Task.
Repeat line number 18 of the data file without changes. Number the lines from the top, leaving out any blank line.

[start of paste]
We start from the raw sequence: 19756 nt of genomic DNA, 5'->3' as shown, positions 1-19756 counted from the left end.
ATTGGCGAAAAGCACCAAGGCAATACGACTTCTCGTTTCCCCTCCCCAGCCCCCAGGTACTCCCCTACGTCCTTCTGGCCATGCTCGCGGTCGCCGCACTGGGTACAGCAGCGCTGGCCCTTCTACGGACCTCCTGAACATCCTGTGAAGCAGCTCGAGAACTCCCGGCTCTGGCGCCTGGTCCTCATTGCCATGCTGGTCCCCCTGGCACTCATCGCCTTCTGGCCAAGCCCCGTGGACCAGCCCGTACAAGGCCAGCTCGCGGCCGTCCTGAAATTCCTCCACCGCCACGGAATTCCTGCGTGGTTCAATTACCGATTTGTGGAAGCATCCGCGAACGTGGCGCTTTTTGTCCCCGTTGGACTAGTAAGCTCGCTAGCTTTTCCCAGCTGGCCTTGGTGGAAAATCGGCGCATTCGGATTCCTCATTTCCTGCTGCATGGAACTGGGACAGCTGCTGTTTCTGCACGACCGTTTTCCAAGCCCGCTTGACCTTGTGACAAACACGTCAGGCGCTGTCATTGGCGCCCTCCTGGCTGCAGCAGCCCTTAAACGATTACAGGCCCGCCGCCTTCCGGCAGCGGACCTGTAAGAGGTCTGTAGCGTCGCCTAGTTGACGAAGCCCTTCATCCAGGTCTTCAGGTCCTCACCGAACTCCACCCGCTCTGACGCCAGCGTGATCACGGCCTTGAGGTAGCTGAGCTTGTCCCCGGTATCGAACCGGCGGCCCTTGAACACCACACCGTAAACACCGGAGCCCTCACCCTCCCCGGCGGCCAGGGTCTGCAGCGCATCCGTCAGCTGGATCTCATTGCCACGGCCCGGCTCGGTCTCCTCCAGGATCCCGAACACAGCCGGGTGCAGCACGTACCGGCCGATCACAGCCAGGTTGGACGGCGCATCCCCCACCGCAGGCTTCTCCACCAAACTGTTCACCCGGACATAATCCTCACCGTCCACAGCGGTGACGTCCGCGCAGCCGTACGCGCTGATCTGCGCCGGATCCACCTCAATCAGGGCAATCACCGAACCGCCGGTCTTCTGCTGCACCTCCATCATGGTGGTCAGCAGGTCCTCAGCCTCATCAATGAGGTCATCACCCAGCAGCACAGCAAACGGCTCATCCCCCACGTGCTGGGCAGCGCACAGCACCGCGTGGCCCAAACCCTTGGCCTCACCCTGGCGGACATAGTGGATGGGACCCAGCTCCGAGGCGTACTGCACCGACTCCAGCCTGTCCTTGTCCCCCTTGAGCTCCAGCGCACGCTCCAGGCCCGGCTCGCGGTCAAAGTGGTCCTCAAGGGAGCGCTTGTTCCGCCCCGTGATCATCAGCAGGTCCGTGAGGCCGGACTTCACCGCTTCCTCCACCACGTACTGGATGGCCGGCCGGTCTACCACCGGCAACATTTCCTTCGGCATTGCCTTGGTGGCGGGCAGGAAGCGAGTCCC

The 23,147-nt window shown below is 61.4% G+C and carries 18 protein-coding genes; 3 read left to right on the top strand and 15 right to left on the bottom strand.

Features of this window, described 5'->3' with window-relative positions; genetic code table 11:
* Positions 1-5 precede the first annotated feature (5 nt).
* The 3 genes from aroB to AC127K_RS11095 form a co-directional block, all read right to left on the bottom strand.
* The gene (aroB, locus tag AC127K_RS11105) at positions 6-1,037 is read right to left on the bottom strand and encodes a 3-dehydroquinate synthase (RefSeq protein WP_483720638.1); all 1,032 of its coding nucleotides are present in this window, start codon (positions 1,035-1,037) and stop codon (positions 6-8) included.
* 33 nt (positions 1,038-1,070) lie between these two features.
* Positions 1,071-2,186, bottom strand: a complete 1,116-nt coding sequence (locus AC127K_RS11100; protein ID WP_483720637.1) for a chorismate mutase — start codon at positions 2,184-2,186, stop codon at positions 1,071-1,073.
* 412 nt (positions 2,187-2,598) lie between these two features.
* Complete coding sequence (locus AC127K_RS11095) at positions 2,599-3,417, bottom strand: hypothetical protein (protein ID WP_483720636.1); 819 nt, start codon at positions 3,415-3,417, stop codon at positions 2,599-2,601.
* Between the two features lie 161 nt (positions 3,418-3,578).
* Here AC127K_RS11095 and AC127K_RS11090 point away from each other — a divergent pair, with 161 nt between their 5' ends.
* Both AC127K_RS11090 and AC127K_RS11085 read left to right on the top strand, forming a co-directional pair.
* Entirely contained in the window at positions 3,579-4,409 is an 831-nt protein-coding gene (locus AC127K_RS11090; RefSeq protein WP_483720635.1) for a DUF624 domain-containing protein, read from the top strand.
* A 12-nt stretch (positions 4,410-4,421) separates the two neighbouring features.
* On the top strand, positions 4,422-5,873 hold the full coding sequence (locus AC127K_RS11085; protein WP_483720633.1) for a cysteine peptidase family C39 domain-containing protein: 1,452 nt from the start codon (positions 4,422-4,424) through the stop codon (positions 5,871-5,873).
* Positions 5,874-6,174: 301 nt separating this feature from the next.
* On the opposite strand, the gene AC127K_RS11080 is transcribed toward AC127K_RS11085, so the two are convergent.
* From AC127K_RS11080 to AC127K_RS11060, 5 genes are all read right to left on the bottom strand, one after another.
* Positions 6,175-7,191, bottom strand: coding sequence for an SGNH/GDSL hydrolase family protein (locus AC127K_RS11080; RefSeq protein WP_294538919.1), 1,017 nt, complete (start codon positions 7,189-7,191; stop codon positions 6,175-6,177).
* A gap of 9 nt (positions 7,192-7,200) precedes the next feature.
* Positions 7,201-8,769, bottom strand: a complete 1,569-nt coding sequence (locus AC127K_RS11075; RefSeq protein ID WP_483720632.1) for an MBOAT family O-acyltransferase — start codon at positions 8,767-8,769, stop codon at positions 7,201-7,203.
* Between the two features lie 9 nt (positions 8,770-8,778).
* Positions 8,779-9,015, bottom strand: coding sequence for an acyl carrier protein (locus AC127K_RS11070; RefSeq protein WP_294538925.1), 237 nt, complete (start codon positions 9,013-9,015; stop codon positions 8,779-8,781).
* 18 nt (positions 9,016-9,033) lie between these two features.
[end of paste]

* Positions 5,874-6,174: 301 nt separating this feature from the next.